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Driver/Operator suffers fatal heart attack while responding to structure fire - North Carolina.
VanGelder-C; Bogucki-S; Ahern-J
Cincinnati, OH: U.S. Department of Health and Human Services, Public Health Service, Centers for Disease Control and Prevention, National Institute for Occupational Safety and Health, FACE F2010-27, 2012 Sep; :1-13
On January 31, 2009, a 58-year-old volunteer fire fighter [also the Driver/Operator (D/O) for this incident] responded to a structure fire. While driving the engine/tanker to the fire scene, the D/O developed severe chest pain. Upon arrival at the fire scene, the D/O was evaluated by a paramedic who emergently arranged ambulance transport. During transport an acute myocardial infarction (heart attack) was diagnosed by electrocardiogram (ECG) and upon arrival at the local hospital's emergency department (ED), the D/O received emergent thrombolytic therapy. With no improvement in his clinical condition, the D/O was airlifted to a larger hospital for emergency cardiac catheterization. During the cardiac catheterization the D/O suffered a cardiac arrest and resuscitation efforts were unsuccessful. The death certificate, completed by the treating cardiologist, listed "cardiogenic shock" as the cause of death with "acute myocardial infarction" as a contributing condition. No autopsy was performed. The NIOSH investigators concluded the physiologic demands associated with the emergency response to a structure fire probably triggered the D/O's heart attack and subsequent cardiac death. NIOSH offers the following recommendations to reduce the risk of heart attacks and sudden cardiac arrest among fire fighters at this and other fire departments across the country. 1) Provide mandatory pre-placement and annual medical evaluations to all fire fighters, consistent with the requirements of National Fire Protection Association (NFPA) 1582, Standard on Comprehensive Occupational Medical Program for Fire Departments. 2) Ensure fire fighters are cleared for duty by a physician knowledgeable about the physical demands of firefighting, the personal protective equipment used by fire fighters, and the various components of NFPA 1582. 3) Develop a job-related, comprehensive wellness/fitness program for fire fighters. 4) Educate fire fighters on the signs and symptoms of a heart attack. 5) Perform a pre-placement and annual physical performance (physical ability) evaluation for all members. Provide fire fighters with medical clearance to wear self-contained breathing apparatus as part of a Fire Department medical evaluation program.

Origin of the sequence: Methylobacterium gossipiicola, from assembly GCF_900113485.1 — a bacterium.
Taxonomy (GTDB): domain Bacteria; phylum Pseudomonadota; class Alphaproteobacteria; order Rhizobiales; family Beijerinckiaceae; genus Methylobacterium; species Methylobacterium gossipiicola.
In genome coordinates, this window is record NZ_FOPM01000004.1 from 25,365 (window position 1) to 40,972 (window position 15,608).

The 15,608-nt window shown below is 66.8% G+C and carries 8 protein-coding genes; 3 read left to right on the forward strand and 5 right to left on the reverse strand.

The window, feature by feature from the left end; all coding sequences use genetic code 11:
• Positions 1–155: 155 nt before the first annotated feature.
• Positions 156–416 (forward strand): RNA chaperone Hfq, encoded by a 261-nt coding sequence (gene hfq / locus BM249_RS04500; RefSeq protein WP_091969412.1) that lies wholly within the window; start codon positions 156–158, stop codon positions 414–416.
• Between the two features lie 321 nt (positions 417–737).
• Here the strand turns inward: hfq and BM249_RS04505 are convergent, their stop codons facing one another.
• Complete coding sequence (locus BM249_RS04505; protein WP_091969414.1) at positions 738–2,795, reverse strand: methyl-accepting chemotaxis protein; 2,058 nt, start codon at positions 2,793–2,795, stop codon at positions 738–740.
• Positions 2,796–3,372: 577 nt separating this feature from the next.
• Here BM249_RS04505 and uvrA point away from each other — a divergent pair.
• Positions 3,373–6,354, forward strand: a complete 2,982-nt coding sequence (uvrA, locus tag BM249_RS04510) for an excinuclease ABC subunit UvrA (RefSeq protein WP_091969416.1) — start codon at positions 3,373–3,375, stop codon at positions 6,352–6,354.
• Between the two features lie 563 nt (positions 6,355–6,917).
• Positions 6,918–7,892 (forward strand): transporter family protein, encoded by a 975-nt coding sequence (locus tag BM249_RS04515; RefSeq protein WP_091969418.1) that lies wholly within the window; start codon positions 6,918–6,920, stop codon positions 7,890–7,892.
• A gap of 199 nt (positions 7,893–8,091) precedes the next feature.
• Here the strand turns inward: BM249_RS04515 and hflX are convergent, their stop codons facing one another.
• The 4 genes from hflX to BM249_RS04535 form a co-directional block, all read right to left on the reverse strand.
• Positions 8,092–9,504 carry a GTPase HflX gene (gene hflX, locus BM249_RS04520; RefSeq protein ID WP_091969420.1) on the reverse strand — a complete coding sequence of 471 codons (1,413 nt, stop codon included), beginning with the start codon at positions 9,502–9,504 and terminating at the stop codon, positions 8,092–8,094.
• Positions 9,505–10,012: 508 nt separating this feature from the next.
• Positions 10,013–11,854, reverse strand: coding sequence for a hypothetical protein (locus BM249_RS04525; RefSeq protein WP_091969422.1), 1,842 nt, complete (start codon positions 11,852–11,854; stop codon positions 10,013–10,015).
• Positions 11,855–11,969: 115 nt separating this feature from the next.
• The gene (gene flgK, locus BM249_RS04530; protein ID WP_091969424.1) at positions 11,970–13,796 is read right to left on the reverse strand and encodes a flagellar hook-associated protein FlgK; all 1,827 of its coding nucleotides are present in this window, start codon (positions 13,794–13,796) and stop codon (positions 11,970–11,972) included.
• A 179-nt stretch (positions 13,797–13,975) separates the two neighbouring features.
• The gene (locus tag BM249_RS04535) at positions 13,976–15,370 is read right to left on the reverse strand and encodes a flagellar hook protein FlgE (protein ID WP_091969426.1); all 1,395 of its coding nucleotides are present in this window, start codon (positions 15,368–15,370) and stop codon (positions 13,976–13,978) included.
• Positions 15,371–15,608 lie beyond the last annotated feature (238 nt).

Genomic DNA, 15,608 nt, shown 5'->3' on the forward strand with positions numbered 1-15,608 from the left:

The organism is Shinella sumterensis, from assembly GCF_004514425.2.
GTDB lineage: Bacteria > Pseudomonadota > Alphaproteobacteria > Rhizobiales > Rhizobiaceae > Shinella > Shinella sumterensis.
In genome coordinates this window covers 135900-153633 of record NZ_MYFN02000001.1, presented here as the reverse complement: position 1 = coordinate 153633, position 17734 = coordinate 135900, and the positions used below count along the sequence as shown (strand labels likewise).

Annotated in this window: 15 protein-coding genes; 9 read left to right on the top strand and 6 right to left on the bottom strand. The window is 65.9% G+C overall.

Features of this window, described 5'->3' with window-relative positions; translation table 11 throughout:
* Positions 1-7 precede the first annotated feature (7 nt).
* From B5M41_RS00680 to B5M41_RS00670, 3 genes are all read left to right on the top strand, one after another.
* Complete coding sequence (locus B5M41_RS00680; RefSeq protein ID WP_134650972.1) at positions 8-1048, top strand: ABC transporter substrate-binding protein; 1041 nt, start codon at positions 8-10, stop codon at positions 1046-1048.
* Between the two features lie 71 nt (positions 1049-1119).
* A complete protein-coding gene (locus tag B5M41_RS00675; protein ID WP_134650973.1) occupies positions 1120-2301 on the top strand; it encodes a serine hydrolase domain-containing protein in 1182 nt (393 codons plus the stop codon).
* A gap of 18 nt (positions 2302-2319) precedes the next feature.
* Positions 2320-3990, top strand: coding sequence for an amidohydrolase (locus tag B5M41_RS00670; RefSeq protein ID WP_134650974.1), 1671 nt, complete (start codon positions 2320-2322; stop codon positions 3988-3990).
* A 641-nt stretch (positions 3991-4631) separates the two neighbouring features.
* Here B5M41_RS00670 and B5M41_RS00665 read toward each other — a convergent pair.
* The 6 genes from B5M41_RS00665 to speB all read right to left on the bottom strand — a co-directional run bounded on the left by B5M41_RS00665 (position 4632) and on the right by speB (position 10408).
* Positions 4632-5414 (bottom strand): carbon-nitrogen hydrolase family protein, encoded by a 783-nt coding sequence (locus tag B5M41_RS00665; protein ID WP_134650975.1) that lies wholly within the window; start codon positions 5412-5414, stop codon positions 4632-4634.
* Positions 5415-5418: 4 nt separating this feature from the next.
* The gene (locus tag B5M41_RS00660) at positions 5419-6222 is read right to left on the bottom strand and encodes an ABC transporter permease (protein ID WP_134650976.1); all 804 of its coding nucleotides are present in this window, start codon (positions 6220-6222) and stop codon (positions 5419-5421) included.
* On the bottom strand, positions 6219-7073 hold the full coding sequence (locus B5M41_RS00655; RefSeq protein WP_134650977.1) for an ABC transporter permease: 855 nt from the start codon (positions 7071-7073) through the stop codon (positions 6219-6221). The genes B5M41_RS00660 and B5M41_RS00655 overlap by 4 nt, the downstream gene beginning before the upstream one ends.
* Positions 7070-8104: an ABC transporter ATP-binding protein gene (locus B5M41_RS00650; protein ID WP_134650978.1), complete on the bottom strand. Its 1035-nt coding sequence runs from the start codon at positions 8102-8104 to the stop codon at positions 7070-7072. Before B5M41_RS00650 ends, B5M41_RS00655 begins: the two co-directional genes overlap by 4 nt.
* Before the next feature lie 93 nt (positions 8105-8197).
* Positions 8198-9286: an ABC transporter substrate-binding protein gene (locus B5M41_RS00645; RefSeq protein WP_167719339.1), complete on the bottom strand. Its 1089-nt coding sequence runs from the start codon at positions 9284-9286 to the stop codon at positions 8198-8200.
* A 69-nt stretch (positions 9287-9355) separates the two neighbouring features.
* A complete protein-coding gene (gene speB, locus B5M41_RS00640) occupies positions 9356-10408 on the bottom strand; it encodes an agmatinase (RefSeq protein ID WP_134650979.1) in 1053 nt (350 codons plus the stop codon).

Region-4; Accident-analysis; Accident-prevention; Emergency-responders; Fire-fighters; Safety-education; Safety-equipment; Safety-measures; Safety-practices; Work-environment; Work-practices; Injuries; Injury-prevention; Accidents; Traumatic-injuries; Cardiovascular-system; Cardiovascular-system-disorders; Heart; Mortality-data; Cardiac-function
Field Studies; Fatality Assessment and Control Evaluation
NTIS Accession No.
National Institute for Occupational Safety and Health
Page last reviewed: March 11, 2019
Content source: National Institute for Occupational Safety and Health Education and Information Division